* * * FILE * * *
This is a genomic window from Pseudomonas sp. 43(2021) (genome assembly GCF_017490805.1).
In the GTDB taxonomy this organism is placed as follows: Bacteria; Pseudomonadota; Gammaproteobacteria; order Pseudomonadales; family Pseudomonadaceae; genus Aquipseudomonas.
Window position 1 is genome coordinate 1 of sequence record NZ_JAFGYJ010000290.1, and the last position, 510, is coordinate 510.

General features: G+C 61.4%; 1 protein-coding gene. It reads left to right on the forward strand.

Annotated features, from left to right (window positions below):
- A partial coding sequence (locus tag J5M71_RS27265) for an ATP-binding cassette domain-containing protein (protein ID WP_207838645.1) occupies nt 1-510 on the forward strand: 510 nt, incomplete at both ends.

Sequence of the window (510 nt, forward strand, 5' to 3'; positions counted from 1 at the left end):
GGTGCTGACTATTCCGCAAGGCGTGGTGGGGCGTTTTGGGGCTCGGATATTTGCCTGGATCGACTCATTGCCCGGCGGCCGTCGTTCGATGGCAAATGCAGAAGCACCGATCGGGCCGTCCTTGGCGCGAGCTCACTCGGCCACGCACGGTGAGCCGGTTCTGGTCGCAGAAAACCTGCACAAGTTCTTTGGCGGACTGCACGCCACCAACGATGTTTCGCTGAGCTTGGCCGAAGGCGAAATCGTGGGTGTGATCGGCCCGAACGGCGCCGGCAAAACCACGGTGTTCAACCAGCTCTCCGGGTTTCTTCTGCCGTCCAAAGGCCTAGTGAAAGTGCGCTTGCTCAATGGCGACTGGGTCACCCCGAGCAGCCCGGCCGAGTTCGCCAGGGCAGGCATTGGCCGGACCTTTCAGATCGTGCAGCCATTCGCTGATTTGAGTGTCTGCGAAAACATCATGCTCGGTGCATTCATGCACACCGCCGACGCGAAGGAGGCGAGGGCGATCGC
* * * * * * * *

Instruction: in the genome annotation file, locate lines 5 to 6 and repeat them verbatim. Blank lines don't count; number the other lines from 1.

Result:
Annotated features, from left to right (window positions below):
- A partial coding sequence (locus tag J5M71_RS27265) for an ATP-binding cassette domain-containing protein (protein ID WP_207838645.1) occupies nt 1-510 on the forward strand: 510 nt, incomplete at both ends.